”Testimony of Major-General L. Wallace, in the case of Commander Dove, U. S. Navy.
Interrogatory 1. Please state your name and rank in the U. S. Army.
Answer. Lewis Wallace. I have the honor to be a major-general in the U. S. Army.
Question 2. In what service during the rebellion have you engaged in which Commander Dove took part?
Answer. In the combined expedition which resulted in the capture of Forts Henry and Donelson.
Question 3. Please state to the board, from what you saw of him at Donelson or other places on the Cumberland and Mississippi rivers, your opinion as to his conduct and abilities; also as to his judgment.
Answer. I am a poor sailor and must be permitted to judge Commander Dove by results.
I recollect well—indeed, I shall always remember—the disappointment of the army at Donelson when Commodore Foote’s attack upon the water battery failed.
Our first news of the affair was that the ironclads had all been disabled, and, with the commander, gone down to Cairo for repairs. Next day in the afternoon, if my memory is right as to the time, General Charles F. Smith and myself, under orders, assaulted the rebel line, he on the left of our position, I on the right. While my division was engaged, the guns of the fleet opened fire again.
I recollect yet the positive pleasure the sounds gave me. I recollect thinking, too, of the obstinacy and courage of the commodore, and how well timed his attack was, if, as I made no doubt, it was made to assist General Smith and myself—I say the commodore, for at the moment I supposed him yet in command.
Now, as to whether the attack was of assistance to us, I don’t think there is room to question it. It distracted the enemy’s attention, and I fully believe it was the gunboats, the awful ironclads especially, that operated to prevent a general movement of the rebels up the river, or across it, the night before the surrender.
That opportune attack by the fleet was, I thought, and yet think’ of very great assistance, both in bringing about the surrender so early and in producing for the reason given the net result in the way of prisoners, and that it saved to the ironclads their reputation for invincibility in the minds of both the national and rebel armies—a reputation based upon the astonishing success at Donelson—is, I think, equally indisputable.
Had the fleet not made an appearance that way, or had it gone down the river with the commodore, we would have had the same difficulties upon the Tennessee River when the expedition was subsequently extended up to Savannah and Pittsburg Landing as now almost close the Mississippi.
At the time I was not aware who was in command of the fleet. Since that I have been informed it was my gallant friend, Commander Dove. I can not help believing that the navy on the Western rivers was as much indebted to him for his promptitude and judgment at Donelson as were General Smith and myself, and General Grant with us.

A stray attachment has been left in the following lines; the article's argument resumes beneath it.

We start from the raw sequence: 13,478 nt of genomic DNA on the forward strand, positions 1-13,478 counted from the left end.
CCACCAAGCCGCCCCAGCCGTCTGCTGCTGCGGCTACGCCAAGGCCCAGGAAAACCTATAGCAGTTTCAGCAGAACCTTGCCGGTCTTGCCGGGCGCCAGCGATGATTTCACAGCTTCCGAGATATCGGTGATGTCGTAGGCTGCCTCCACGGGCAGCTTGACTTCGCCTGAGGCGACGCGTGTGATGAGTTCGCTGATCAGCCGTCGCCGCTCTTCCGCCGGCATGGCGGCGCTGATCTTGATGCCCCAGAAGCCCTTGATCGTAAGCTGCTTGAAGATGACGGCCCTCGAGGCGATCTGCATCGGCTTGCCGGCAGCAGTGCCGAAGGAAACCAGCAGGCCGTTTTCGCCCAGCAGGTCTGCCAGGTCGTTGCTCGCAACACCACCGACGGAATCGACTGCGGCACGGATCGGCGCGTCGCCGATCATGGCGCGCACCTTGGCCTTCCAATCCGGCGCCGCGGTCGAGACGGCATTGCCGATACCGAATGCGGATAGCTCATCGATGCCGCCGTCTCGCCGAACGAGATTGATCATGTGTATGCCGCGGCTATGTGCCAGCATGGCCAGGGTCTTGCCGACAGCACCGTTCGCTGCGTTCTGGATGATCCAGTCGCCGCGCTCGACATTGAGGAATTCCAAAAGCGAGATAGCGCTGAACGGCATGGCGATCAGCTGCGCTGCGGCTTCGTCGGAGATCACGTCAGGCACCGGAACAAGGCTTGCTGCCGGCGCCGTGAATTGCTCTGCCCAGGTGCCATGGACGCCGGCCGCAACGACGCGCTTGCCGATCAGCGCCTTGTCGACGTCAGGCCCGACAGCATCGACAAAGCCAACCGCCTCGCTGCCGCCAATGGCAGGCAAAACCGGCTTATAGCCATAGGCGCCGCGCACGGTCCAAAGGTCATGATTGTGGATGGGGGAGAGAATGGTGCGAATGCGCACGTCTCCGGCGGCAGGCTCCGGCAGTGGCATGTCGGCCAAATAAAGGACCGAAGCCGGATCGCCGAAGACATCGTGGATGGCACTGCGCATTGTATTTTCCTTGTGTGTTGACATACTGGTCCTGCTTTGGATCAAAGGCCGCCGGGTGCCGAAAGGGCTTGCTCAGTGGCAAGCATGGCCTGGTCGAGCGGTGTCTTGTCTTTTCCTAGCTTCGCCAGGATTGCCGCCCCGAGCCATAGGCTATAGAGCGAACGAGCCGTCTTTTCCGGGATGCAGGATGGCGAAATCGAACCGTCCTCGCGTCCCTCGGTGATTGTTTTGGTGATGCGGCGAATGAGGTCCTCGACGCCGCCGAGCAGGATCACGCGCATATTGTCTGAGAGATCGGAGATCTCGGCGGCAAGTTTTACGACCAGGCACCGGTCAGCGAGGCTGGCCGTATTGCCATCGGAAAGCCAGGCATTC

Question 4. Please state to the board under what circumstances you met Commander Dove on the morning of February 16, 1862.
Answer. At daybreak that morning, on the extreme right of our lines, I formed my division for an assault upon the rebel works.
The formation was in progress when a white flag was brought out, and the officer in charge, a Major Rogers, of the Second rebel Mississippi, reported as enquiring for me. I rode forward and met him. He had been sent by General Buckner to inform me, as commanding officer on the right, that he had capitulated during the night.
Upon this I instantly ordered my command to advance and take possession of the enemy’s works and secure the prisoners and public property.
Sending Major [W. E.] Rogers under escort of one of my aids to General Grant, I rode into Dover to General Buckner’s headquarters.
I found the general, with his staff, at breakfast. Before the war, he and I, and everyone at the table, had been friends, between whom, on several occasions, military courtesies had been interchanged. By invitation, I joined the party and breakfasted with them while waiting, for General Grant.
We had been thus engaged, eating and talking the battles over, for probably three-quarters of an hour, when an officer of the fleet was announced, and Commander Dove entered.
After introducing himself to Buckner, he addressed some enquiries to me, relative, I think, to the capitulation and its terms. I explained the situation to him, and told him that I was waiting for General Grant. After some general conversation I think he retired.
His appearance surprised me, and I remember giving way to some jealous suspicions. I even called the attention of Lieutenant [Addison] Ware, one of my aids, to the commander’s promptitude, and remarked that the navy seemed to be abroad very early; they were looking for swords, perhaps. I flattered myself, however, that this time I had been about three-quarters of an hour ahead of him.
This is about all the circumstances I now recall having reference to Commander Dove. …”